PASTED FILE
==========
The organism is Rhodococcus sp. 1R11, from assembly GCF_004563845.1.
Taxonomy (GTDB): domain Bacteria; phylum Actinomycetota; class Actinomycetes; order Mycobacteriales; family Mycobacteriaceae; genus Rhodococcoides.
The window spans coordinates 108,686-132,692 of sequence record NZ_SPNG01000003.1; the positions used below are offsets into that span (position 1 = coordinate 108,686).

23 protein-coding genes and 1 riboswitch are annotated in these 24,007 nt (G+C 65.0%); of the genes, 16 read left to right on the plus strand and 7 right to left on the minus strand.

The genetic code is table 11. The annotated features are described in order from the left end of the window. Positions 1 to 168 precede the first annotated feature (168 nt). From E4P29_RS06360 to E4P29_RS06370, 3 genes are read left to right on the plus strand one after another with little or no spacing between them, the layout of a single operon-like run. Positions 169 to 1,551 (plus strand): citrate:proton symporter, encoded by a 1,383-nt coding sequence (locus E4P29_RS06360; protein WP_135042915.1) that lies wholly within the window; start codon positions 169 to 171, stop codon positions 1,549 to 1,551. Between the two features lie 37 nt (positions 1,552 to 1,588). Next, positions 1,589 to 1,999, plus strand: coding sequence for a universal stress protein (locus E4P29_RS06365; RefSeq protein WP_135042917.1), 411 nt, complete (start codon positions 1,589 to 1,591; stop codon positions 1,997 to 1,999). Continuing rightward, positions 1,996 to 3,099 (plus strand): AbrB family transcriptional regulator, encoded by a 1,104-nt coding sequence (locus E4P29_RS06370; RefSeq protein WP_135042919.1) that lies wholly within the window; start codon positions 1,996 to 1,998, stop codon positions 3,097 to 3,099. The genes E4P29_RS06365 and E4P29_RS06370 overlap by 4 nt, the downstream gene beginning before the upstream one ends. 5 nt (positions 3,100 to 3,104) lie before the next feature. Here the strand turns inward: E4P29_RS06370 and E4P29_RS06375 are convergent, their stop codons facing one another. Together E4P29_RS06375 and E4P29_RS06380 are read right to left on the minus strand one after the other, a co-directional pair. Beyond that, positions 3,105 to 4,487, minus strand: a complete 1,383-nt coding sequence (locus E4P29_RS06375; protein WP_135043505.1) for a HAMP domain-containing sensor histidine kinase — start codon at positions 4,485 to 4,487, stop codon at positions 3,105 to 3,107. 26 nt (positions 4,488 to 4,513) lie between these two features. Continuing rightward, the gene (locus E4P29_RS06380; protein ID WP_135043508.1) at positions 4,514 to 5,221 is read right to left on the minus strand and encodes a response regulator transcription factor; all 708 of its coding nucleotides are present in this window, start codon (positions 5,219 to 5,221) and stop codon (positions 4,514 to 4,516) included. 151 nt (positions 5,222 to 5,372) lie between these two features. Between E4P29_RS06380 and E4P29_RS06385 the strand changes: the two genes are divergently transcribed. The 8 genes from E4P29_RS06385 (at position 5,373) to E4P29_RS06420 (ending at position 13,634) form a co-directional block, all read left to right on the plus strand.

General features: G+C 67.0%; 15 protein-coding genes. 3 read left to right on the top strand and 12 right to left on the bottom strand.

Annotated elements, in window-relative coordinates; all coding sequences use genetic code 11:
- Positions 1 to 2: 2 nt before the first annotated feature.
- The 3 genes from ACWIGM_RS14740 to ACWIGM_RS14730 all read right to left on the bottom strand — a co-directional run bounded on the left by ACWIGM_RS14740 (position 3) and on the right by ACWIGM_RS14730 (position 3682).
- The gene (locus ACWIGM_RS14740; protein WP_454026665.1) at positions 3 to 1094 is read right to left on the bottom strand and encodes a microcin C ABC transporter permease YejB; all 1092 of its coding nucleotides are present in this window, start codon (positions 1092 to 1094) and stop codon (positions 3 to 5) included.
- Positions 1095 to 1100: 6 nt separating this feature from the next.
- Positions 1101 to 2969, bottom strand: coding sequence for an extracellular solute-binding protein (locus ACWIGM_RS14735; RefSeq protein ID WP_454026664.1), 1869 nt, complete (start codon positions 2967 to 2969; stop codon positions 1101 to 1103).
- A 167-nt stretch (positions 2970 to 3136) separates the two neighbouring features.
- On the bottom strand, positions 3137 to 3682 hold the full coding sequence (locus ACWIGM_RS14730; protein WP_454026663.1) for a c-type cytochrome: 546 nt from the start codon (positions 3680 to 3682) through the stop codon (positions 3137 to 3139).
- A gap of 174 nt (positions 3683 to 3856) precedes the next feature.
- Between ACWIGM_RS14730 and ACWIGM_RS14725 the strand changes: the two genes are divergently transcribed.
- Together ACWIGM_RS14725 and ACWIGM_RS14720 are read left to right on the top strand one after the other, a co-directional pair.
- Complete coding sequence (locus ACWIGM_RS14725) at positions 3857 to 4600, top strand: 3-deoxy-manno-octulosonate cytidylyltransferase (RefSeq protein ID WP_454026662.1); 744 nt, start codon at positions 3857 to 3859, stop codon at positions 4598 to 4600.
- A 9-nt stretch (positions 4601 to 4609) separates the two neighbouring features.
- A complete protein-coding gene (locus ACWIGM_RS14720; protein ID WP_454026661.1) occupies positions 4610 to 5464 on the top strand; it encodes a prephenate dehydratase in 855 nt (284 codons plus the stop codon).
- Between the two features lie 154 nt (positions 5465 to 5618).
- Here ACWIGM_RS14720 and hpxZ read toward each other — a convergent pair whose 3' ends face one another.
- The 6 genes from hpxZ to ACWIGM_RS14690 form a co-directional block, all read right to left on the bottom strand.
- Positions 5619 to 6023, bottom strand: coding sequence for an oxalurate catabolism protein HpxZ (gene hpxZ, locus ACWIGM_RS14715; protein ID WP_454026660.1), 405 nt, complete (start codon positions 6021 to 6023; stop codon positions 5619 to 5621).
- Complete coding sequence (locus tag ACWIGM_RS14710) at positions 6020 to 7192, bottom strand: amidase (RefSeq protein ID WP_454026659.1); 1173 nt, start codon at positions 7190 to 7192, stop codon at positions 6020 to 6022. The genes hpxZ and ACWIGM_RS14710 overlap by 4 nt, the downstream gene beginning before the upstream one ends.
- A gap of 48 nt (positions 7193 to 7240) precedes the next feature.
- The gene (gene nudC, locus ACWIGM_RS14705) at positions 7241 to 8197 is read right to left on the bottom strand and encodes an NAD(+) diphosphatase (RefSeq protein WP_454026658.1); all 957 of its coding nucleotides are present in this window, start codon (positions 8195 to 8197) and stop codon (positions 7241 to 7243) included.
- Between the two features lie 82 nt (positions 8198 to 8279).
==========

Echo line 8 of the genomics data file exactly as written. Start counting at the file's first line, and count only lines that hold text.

- Positions 1 to 2: 2 nt before the first annotated feature.